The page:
I spent my 30s searching for the perfect therapist and as I type these words I realize that “perfection” wasn’t the point. Damn Good would have been good enough. I may even have had more therapists than boyfriends during those years.
There was K. (to name one) who kept talking about how smart I was (and sure, like anyone, I’m smart at some things and really dumb at others). She didn’t seem to understand that smart and functional could be worlds apart.
And then there was R. He never said anything interesting. I would wait for insight. It was painful.
Listen, switching therapists is not uncommon for those with chronic whatever. We keep trying to find something, someone, that can really help. It’s like the trail and error process of medication. Who can get inside us, hear us, listen, and cough up some practical and inspirational guidance. Maybe Jesus. Maybe no one.
And they say that what sometimes happens is that we leave a therapist when the going gets tough. Kind of like what happens in relationships, ya know? Too close, too intimate, time to go! “You have touched my junk. No one is allowed to touch my junk. My junk cannot bear the light of day. Please close your eyes and leave. Thanks.”
And therapy doesn’t need to be a process without dignity but some of that feels built in. You’re a “patient” or a “client” — someone in need of help and oh yes they make sure we know that seeking help is the big strong grown up thing to do and then they proceed to strangle us with myopic mediocre lack of insight.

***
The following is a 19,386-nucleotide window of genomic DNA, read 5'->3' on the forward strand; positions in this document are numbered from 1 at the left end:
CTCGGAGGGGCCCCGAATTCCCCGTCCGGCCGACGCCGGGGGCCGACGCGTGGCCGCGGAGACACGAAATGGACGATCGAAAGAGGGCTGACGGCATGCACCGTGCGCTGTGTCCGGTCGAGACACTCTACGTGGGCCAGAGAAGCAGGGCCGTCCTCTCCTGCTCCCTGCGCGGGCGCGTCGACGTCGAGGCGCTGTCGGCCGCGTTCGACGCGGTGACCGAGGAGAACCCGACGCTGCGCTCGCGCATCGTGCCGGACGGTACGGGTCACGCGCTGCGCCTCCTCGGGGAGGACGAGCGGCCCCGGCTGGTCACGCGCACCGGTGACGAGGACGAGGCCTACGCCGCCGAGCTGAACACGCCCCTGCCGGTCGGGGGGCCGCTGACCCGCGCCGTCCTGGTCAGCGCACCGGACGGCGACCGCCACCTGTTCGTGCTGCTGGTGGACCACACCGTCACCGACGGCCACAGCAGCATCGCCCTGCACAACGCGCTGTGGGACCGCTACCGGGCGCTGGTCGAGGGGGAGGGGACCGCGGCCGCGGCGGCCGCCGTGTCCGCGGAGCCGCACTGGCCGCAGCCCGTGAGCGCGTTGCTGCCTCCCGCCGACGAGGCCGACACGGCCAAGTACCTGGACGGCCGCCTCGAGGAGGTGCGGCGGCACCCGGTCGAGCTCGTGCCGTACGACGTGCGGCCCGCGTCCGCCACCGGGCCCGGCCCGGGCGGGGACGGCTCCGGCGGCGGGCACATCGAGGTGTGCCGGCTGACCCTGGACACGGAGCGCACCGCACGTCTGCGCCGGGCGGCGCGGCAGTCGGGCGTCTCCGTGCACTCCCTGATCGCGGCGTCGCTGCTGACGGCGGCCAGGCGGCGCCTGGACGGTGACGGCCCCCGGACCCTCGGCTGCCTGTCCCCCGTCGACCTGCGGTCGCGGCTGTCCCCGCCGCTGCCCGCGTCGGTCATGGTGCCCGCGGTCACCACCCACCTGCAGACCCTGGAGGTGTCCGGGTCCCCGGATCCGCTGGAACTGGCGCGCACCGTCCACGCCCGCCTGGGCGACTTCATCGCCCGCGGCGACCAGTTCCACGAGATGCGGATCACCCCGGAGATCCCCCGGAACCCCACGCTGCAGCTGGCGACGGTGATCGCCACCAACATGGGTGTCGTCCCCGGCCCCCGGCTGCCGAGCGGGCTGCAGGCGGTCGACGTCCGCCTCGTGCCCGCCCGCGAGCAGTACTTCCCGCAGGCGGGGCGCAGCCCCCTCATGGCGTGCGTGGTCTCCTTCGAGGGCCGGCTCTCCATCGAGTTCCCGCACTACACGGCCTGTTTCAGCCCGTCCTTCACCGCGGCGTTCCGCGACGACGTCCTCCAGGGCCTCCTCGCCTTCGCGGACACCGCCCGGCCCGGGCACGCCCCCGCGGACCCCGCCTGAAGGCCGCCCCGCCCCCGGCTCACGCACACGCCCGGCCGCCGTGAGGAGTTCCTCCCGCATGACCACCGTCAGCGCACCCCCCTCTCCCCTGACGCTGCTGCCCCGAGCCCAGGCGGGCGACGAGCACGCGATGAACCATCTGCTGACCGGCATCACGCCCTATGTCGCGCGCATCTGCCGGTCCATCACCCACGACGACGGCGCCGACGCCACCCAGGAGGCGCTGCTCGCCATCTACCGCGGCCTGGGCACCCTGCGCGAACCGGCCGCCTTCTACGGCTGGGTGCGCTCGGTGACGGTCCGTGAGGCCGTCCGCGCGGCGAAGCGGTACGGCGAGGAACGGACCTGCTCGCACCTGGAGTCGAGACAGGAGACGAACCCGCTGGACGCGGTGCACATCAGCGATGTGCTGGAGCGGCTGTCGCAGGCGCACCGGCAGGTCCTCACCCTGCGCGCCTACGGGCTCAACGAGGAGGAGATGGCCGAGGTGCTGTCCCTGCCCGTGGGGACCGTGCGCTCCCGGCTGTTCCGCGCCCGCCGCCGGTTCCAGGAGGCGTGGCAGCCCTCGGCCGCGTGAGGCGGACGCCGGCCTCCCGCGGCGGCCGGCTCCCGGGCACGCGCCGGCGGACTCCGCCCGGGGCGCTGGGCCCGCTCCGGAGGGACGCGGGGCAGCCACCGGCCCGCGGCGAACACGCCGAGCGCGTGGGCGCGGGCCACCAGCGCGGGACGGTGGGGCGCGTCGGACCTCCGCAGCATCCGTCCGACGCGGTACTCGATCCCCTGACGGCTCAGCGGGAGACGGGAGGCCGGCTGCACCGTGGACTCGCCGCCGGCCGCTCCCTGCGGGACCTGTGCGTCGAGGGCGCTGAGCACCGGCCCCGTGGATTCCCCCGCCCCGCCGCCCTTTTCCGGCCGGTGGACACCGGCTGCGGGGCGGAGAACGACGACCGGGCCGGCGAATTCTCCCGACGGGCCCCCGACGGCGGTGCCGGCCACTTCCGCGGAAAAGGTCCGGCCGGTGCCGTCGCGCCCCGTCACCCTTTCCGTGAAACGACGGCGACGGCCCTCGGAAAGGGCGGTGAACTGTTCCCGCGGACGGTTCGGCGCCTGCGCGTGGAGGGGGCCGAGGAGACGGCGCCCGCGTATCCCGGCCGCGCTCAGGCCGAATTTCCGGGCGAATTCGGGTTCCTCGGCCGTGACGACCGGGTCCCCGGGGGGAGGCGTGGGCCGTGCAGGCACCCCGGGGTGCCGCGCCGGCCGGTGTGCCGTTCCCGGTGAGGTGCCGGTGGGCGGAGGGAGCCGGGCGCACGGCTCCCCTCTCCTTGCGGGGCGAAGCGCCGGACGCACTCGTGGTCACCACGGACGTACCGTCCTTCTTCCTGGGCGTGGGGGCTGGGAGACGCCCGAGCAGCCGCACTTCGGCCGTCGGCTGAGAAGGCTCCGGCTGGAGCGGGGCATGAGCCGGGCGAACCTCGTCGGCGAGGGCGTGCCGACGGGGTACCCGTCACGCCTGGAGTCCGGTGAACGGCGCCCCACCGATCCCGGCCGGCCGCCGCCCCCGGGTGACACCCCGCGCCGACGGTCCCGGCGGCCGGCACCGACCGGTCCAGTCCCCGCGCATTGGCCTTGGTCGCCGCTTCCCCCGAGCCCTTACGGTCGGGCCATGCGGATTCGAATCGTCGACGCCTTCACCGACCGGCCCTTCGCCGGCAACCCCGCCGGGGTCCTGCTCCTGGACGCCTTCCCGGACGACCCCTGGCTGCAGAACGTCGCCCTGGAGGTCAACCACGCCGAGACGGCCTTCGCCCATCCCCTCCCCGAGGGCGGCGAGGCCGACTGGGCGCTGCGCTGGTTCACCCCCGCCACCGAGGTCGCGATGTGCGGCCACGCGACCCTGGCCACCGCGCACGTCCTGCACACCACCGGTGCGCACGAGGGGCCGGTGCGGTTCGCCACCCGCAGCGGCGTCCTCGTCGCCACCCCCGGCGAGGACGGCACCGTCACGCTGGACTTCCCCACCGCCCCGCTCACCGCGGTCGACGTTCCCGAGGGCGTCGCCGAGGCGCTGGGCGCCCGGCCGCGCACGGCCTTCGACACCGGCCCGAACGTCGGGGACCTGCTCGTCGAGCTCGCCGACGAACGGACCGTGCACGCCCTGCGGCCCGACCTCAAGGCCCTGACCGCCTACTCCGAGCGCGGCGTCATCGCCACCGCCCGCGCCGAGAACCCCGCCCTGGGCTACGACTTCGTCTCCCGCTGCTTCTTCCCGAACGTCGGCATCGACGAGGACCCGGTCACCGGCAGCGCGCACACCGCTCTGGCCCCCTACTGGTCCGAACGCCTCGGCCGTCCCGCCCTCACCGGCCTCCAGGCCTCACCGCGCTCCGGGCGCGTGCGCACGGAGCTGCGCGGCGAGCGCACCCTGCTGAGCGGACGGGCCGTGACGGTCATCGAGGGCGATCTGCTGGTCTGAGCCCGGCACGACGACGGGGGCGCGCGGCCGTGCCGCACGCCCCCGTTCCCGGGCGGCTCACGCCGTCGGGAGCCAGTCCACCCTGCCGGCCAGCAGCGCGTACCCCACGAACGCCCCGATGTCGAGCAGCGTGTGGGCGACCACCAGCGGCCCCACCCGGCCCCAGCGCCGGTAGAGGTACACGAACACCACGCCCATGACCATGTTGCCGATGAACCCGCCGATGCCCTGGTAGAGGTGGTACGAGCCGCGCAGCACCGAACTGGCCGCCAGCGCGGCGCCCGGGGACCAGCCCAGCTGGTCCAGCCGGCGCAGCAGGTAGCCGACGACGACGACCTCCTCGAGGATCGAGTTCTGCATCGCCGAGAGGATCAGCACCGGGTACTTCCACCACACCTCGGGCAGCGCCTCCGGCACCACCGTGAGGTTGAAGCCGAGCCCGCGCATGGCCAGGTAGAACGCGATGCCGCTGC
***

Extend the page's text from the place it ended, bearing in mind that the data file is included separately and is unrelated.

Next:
I kept giving R. more chances to be deep. It didn’t happen.
A Tarot Reader once told me that I needed to figure out a lot of my stuff on my own, not through therapy. And then the other day was reading an Astrology book that said that where Pluto is in our natal chart (my 1st House meaning ME) is where we must face things alone. And yet Astrology did help me, tremendously, Astrology, Tarot, Readers, Readings, my spiritual process, friends…
After my mother died, in my mid-20s I had an awesome therapist who I’ll never forget. Even though she couldn’t keep me from quitting jobs or drowning in whatever deep end I was trying to swim in, she got me teaching despite my unbearable stage fright. She was that good.
And then when I could no longer teach due to depression or anxiety and I can’t even remember the chain of events, I slowly let it fall apart. Did I even tell her? I don’t remember.
She had that famous Anais Nin quote that everyone quotes all the time hanging up in her office.
She was so… present.
And when I see someone having a long transit to their 8th House, the first thing I think of is therapy of some kind. That it’s time for that kind of exposure. That it’s worth it to find a good person.
Think of it as preventing crisis. That if you root around in your basement and discover a problem with the foundation, a crack that needs repair to keep the elements out… you’re one step ahead. Maybe. And even if bad shit happens, as it sometimes does, you’ll have a support person already there.
8th House transits are green lights but the direction isn’t so much full speed ahead as go underground and dig. And don’t forget your lantern and your snacks and your teddy bear and a sweater. It can get chilly in the Underworld.
I am not a Christian and I don’t know all that much about the deeper meanings of Easter but I do know that Resurrection is possible even while you are alive. That you can spend years dead and buried and then a hand, your hand, reaches up, out of the ground.
Do you have an Easter story?